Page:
It happened again. Like clockwork, Google seems to make a big announcement revolving around the mobile-friendliness of their products every spring. They started their push back in 2013 with Enhanced Campaigns, and continued by adding new mobile-centric features, ad types, and search ranking factors each of the next two springs. The 2016 installment is out, and it involves some big changes to PPC. Here’s everything online advertisers need to know about the AdWords updates Google announced on May 24, 2016.
The 5 Big AdWords Changes
1. New Local Search Ads for Google Maps
Google refers to its’ new ad format as the next generation of local search ads. They will appear within Google Maps on mobile, desktop, and app versions of the site. The new ads feature replace pins with brand logos and special offers that appear on the surface of the map, not just to the side of the map. The new ad format opens up a lot of new local ad inventory for online advertisers. Google says several ad targeting context signals — time of day, behaviors, interests, similar users, and browsing history — will be utilized to help online advertisers get better bang for their buck in the new format.
2. In-Store Conversion Measurement
Even though in-store conversion measurements generated by AdWords ads isn’t a new thing, they are about to be available to far more types of business than ever before. Google estimates upwards of 1 billion physical store location visits have been recorded over the past couple years. All kinds of businesses will be able to better measure ROI and allocate ad spend with the new insights available for conversions. Presenters at the Google Performance Summit shared a particularly positive example of how Nissan UK used in-store conversion measurement to discover they were earning 25x ROI on customers who landed in the showroom floor after clicking on a mobile ad.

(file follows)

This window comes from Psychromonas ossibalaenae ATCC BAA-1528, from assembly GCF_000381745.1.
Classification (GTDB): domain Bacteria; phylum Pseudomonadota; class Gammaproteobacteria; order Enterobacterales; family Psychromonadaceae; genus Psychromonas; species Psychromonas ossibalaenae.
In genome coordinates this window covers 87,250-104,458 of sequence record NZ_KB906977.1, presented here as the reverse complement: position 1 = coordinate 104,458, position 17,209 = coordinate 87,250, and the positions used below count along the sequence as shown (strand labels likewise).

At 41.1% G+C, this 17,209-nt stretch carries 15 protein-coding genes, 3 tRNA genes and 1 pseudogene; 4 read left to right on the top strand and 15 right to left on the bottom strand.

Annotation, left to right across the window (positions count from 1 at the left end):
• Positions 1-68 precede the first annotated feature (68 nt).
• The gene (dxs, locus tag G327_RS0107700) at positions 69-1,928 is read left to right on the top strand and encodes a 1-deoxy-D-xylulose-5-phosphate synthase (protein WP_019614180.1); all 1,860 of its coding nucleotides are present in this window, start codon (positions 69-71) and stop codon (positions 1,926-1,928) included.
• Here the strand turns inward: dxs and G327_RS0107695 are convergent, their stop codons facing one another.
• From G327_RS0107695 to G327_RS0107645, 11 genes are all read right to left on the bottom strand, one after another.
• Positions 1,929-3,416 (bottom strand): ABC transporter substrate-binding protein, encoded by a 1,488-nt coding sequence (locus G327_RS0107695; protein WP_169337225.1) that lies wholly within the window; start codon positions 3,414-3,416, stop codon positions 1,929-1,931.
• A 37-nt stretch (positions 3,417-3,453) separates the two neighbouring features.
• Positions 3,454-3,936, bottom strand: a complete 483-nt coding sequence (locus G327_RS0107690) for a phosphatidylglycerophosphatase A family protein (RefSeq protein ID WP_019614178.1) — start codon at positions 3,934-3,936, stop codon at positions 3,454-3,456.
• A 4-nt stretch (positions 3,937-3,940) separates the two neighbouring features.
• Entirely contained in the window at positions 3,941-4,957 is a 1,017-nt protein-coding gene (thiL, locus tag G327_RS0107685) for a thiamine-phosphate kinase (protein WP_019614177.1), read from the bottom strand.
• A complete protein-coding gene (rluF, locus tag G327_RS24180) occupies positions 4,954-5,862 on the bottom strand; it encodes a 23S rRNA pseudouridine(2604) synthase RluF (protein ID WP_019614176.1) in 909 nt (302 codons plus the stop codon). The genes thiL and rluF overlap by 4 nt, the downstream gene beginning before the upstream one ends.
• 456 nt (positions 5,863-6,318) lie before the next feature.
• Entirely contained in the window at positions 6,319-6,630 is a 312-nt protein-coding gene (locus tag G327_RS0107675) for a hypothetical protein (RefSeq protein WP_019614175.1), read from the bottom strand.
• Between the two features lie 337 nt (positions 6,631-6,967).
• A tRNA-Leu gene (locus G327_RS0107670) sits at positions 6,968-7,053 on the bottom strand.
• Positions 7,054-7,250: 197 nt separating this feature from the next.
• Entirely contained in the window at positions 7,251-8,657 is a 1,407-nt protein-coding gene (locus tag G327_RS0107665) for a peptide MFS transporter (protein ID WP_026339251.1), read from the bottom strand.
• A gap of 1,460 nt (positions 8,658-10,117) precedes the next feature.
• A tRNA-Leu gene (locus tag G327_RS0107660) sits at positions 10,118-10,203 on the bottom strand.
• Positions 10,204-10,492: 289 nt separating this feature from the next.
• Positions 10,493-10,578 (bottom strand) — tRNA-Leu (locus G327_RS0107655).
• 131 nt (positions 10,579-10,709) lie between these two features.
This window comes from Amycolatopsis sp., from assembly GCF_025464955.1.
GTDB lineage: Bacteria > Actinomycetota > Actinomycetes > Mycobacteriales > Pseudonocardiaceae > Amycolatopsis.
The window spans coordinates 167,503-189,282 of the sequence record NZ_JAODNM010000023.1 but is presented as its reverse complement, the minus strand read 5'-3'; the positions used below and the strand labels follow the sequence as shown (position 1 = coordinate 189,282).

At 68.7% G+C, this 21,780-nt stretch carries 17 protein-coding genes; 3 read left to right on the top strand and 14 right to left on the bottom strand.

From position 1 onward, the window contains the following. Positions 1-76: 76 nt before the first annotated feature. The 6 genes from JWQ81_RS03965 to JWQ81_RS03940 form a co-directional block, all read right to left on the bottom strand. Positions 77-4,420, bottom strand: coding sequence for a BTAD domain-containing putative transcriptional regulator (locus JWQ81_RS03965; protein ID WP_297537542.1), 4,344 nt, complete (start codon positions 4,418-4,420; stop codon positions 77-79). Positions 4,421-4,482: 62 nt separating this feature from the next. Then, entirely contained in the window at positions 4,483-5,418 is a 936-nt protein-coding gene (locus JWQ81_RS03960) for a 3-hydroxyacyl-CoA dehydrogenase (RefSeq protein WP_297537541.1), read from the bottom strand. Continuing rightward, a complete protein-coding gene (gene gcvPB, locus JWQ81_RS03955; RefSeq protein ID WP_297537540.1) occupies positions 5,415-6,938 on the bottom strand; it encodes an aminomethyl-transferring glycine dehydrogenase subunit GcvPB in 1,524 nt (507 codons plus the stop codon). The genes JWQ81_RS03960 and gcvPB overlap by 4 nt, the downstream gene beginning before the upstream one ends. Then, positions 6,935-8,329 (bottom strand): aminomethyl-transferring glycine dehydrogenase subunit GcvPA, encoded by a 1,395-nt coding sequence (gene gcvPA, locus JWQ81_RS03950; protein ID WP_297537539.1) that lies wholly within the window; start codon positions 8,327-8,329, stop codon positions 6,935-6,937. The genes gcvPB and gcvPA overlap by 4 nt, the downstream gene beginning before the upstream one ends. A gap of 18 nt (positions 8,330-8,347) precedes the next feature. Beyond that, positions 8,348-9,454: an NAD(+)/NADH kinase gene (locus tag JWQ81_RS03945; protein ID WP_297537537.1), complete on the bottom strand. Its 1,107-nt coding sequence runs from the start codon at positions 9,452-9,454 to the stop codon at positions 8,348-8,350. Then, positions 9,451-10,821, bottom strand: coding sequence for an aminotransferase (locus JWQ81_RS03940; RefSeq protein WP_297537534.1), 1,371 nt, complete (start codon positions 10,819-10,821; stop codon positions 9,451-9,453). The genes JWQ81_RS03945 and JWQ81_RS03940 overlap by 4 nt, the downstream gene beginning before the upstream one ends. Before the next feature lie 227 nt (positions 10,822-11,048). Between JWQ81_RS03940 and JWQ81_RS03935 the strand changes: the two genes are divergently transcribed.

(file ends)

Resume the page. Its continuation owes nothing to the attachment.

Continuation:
3. Responsive Display Ads
Soon, all you will have to do is submit an image, headline, description, and URL, and Google will be able to automatically create a responsive display ad for you. These ads will adapt to placement website and app content throughout the Google Display Network, including native ad inventory. It’s a welcome development that should all but dissolve headaches related to all the different formats display network advertisers have had to cope with (leaderboard, skyscraper, rectangle, square, etc.). The new responsive display ads will roll out later this year.
4. Expanded Text Ads
Mobile text ad headlines are expanding. Sometime in 2016, advertisers will be able to create two 30-character headlines, a significant increase of the old format which called for a maximum of one 25-character headline. Text descriptions will increase from two 35-character lines to one 80-character description line. Google says the early testing revealed some encouraging results for advertisers. At the summit, data they shared showed CTRs under the new ad format increasing by as much as 25 percent.
5. Device Bidding Changes
The current mobile bidding process requires advertisers to set bids as a multiplier on a base desktop bid. Google says they will offer more separation between desktop and mobile bids starting soon. Advertisers will have the option to set tablet bids and mobile bids independently or set them as dependent on each other.
Are You Ready for a Mobile-First World?
It’s clear that Google’s latest round of updates were no-brainers considering that mobile-based queries already represent more than half of the trillions of searches conducted on Google.com every year. Mobile searches, in general, are increasing rapidly, and location-based mobile searches are the hottest of all mobile search types, with a growth rate 50 percent faster than searches that aren’t location specific. Too many businesses are falling further and further behind as Google and the rest of the digital world moves to a mobile-first viewpoint. If you are ready to look for strategies that will bring your brand into the mobile age, contact EGLogics to discuss cutting-edge solutions.